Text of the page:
$$ \begin{align} \left(\sum_{j=1}^r \sigma_j \mathbf{u}_j \mathbf{v}_j^T\right)\mathbf{v} &= \left(\sum_{j=1}^r \sigma_j \mathbf{u}_j \mathbf{v}_j^T\right) \left(\sum_{k=1}^r \langle \mathbf{v}, \mathbf{v}_k\rangle \, \mathbf{v}_k + (\mathbf{v} - \mathrm{proj}_{\mathcal{Z}}(\mathbf{v}))\right)\\ &= \sum_{j=1}^r \sum_{k=1}^r \,\langle \mathbf{v}, \mathbf{v}_k\rangle \, \sigma_j \mathbf{u}_j \,(\mathbf{v}_j^T \mathbf{v}_k)\\ &= \sum_{j=1}^r \langle \mathbf{v}, \mathbf{v}_j\rangle \,\sigma_j \mathbf{u}_j, \end{align} $$where, again, we used the *Orthogonal Decomposition Lemma* on the second line.

That establishes the claim. $\square$

The SVD also has a natural geometric interpretation. To quote [Sol, p. 133]:

The SVD provides a complete geometric characterization of the action of $A$. Since $U$ and $V$ are orthogonal, they have no effect on lengths and angles; as a diagonal matrix, $\Sigma$ scales individual coordinate axes. Since the SVD always exists, all matrices $A \in \mathbb{R}^{n \times m}$ are a composition of an isometry, a scale in each coordinate, and a second isometry.

This sequence of operations is illustrated below.

(Source)

There is in general no exact method for computing SVDs. Instead we must rely on iterative methods, that is, methods that approach the solution. Let $U \Sigma V^T$ be an SVD of $A$. To see how one might go about computing such an SVD, we start with the following observation. Because of the orthogonality of $U$ and $V$, the powers of $A^T A$ have a simple representation. Indeed

$$ B = A^T A = (U \Sigma V^T)^T (U \Sigma V^T) = V \Sigma^T U^T U \Sigma V^T = V \Sigma^T \Sigma V^T, $$so that

$$ B^2 = (V \Sigma^T \Sigma V^T) (V \Sigma^T \Sigma V^T) = V (\Sigma^T \Sigma)^2 V^T $$and repeating

$$ B^{k} = V (\Sigma^T \Sigma)^{k} V^T. $$Further,

$$ \widetilde{\Sigma} = \Sigma^T \Sigma = \begin{pmatrix} \sigma_1^2 & 0 & \cdots & 0\\ 0 & \sigma_2^2 & \cdots & 0\\ \vdots & \vdots & \ddots & \vdots\\ 0 & 0 & \cdots & \sigma_r^2 \end{pmatrix} $$and

$$ \widetilde{\Sigma}^k = \begin{pmatrix} \sigma_1^{2k} & 0 & \cdots & 0\\ 0 & \sigma_2^{2k} & \cdots & 0\\ \vdots & \vdots & \ddots & \vdots\\ 0 & 0 & \cdots & \sigma_r^{2k} \end{pmatrix}. $$When $\sigma_1 > \sigma_2$, which is often the case with real datasets, we get that $\sigma_1^{2k} \gg \sigma_2^{2k}, \ldots, \sigma_r^{2k}$ when $k$ is large. In that case, we get the approximation

$$ B^{k} = \sum_{j=1}^r \sigma_j^{2k} \mathbf{v}_j \mathbf{v}_j^T. \approx \sigma_1^{2k} \mathbf{v}_1 \mathbf{v}_1^T. $$This leads to the following idea to compute $\mathbf{v}_1$:

**Lemma (Power Iteration):** Let $A \in \mathbb{R}^{n\times m}$ be a matrix with $m \leq n$. Let $U \Sigma V^T$ be an SVD of $A$ such that $\sigma_1 > \sigma_2$. Define $B = A^T A$ and assume that $\mathbf{x} \in \mathbb{R}^m$ is a vector satisfying $\langle \mathbf{v}_1, \mathbf{x} \rangle > 0$. Then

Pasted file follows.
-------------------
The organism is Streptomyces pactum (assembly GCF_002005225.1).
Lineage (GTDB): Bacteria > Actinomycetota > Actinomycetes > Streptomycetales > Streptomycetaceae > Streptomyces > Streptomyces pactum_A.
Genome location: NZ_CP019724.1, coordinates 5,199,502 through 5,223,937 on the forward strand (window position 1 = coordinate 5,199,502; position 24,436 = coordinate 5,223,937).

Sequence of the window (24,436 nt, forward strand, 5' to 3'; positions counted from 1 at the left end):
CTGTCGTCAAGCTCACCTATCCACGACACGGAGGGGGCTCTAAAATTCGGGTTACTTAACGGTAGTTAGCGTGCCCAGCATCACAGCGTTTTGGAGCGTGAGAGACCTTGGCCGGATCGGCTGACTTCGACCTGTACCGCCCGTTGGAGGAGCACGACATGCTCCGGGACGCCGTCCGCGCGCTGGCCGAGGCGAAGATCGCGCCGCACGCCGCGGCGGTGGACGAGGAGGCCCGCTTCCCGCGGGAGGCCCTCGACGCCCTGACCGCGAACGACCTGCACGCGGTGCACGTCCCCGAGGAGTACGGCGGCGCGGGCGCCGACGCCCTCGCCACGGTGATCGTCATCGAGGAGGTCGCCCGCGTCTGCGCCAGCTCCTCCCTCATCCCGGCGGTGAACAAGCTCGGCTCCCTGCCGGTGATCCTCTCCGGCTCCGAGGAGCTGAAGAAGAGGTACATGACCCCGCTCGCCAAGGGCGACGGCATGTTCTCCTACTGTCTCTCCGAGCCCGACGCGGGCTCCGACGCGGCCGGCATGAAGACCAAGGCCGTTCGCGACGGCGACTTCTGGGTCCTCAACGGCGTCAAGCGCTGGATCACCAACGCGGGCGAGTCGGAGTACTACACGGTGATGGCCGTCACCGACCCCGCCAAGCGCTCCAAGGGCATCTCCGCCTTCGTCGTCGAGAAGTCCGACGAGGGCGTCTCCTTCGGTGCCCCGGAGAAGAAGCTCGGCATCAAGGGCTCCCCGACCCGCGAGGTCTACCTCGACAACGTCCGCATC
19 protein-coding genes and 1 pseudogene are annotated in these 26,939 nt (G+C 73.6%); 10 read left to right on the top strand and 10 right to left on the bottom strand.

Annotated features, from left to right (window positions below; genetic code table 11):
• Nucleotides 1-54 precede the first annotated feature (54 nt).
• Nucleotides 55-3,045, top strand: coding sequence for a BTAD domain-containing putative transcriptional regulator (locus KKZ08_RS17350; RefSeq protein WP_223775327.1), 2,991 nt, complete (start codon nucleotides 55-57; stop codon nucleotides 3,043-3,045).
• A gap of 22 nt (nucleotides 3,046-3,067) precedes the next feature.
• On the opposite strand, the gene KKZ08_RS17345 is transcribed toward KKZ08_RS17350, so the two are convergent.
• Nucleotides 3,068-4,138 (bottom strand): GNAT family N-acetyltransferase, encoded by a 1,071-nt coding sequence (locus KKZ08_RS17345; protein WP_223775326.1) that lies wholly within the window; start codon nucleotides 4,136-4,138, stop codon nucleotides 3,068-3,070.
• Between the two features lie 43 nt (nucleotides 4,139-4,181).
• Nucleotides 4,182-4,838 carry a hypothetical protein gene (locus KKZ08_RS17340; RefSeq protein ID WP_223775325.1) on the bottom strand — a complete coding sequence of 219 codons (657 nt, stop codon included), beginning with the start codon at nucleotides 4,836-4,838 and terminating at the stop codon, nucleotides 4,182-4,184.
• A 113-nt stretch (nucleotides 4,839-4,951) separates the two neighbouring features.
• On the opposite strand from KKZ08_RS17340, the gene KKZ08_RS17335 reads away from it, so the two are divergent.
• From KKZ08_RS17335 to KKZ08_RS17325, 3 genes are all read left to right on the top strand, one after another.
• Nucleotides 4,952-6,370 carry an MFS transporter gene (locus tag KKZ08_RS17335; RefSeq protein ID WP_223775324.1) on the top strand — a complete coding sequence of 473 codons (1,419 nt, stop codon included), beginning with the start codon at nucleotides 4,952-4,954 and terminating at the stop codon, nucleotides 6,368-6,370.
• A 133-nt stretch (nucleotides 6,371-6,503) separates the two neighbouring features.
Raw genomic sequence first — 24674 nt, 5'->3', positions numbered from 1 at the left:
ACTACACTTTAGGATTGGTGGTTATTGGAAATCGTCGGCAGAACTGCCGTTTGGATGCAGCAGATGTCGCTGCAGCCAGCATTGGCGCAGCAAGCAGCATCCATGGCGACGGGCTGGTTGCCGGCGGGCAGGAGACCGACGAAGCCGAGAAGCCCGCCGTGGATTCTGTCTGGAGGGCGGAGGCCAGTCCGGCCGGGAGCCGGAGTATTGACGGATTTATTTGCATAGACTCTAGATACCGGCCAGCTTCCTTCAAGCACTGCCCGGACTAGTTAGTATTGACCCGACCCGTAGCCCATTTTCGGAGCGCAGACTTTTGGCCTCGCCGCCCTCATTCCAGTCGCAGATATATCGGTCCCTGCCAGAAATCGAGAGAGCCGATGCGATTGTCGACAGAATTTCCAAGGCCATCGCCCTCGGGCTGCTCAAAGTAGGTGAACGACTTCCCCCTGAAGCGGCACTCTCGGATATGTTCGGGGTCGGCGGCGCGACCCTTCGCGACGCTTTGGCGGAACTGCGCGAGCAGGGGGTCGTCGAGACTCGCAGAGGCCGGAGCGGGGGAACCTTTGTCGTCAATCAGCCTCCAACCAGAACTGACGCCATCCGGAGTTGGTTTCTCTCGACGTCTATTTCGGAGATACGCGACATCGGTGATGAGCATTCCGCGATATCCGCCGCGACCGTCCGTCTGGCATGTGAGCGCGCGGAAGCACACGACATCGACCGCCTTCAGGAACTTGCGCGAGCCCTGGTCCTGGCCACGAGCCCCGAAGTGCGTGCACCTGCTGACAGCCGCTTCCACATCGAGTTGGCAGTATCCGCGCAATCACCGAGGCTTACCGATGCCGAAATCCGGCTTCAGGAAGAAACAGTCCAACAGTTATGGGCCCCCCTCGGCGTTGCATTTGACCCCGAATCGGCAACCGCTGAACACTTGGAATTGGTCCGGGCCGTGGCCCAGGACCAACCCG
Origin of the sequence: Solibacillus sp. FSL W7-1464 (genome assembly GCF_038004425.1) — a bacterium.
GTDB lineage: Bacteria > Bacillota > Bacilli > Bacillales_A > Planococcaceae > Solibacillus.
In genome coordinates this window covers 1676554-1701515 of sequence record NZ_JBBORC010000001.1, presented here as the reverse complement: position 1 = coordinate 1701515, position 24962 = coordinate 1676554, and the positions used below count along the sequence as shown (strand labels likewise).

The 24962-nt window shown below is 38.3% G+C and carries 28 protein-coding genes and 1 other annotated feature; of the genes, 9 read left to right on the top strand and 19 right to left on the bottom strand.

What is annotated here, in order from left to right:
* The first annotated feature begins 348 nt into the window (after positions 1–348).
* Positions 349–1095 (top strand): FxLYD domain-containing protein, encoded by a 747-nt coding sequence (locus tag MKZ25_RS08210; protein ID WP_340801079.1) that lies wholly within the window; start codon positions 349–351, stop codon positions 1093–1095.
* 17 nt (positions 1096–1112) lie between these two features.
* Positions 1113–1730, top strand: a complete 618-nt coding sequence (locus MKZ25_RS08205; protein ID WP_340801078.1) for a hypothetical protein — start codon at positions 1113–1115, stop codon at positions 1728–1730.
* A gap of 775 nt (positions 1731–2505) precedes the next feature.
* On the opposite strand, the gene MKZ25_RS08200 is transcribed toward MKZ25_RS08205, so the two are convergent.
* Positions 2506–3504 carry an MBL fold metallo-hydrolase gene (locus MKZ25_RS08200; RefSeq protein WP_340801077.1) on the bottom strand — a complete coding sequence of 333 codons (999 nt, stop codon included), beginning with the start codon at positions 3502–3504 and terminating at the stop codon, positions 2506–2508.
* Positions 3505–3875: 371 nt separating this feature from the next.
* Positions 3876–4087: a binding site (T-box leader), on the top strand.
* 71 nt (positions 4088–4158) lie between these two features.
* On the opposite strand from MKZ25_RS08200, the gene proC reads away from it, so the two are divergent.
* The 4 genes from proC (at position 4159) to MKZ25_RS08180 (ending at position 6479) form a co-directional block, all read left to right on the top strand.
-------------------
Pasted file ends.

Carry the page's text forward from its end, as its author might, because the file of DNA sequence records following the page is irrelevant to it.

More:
as $k \to +\infty$.

*Proof idea:* We use the approximation above and divide by the norm to get a unit norm vector in the direction of $\mathbf{v}_1$.

*Proof:* We have

and, because the $\mathbf{v}_j$'s are an orthonormal basis,

$$ \frac{1}{\sigma_1^{4k} (\mathbf{v}_1^T \mathbf{x})^2} \|B^{k}\mathbf{x}\|^2 = \frac{1}{\sigma_1^{4k} (\mathbf{v}_1^T \mathbf{x})^2} \sum_{j=1}^r \left|\sigma_j^{2k} (\mathbf{v}_j^T \mathbf{x})\right|^2 = 1 + \sum_{j=2}^r \frac{\sigma_j^{4k} (\mathbf{v}_j^T \mathbf{x})^2}{\sigma_1^{4k} (\mathbf{v}_1^T \mathbf{x})^2} \to 1 $$as $k\to +\infty$. Hence

$$ \frac{B^{k} \mathbf{x}}{\|B^{k} \mathbf{x}\|} = \sum_{j=1}^r \mathbf{v}_j \frac{\sigma_j^{2k} (\mathbf{v}_j^T \mathbf{x})} {\|B^{k} \mathbf{x}\|} = \mathbf{v}_1 \frac{\sigma_1^{2k} (\mathbf{v}_1^T \mathbf{x})} {\|B^{k} \mathbf{x}\|} + \sum_{j=2}^r \mathbf{v}_j \frac{\sigma_j^{2k} (\mathbf{v}_j^T \mathbf{x})} {\|B^{k} \mathbf{x}\|} \to \mathbf{v}_1 $$as $k\to +\infty$, by the above and the assumption $\sigma_1 > \sigma_2$. $\square$

That gives us a way to compute $\mathbf{v}_1$ (approximately). How do we find an appropriate vector $\mathbf{x}$? It turns out that a random vector will do. For instance, let $\mathbf{X}$ be an $m$-dimensional spherical Gaussian with mean $0$ and variance $1$. Then, $\mathbb{P}[\langle \mathbf{v}_1, \mathbf{X} \rangle] = 0$. We will show this when we discuss multivariate Gaussians. Note that, if $\langle \mathbf{v}_1, \mathbf{X} \rangle < 0$, we will instead converge to $-\mathbf{v}_1$ which is also a right singular vector.

How do we compute more singular vectors? One approach is to first compute $\mathbf{v}_1$ (or $-\mathbf{v}_1$), then find a vector $\mathbf{y}$ orthogonal to it, and proceed as above. And then we repeat until we have all $m$ right singular vectors.

*Exercise:* Let $A$, $U \Sigma V^T$, $B$ be as in the Power Iteration Lemma. Assume further that $\sigma_2 > \sigma_3$ and that $\mathbf{y} \in \mathbb{R}^m$ satisfies both $\langle \mathbf{v}_1, \mathbf{y} \rangle = 0$ and $\langle \mathbf{v}_2, \mathbf{y} \rangle > 0$. Show that $\frac{B^{k} \mathbf{y}}{\|B^{k} \mathbf{y}\|} \to \mathbf{v}_2$ as $k \to +\infty$. How would you find such a $\mathbf{y}$? $\lhd$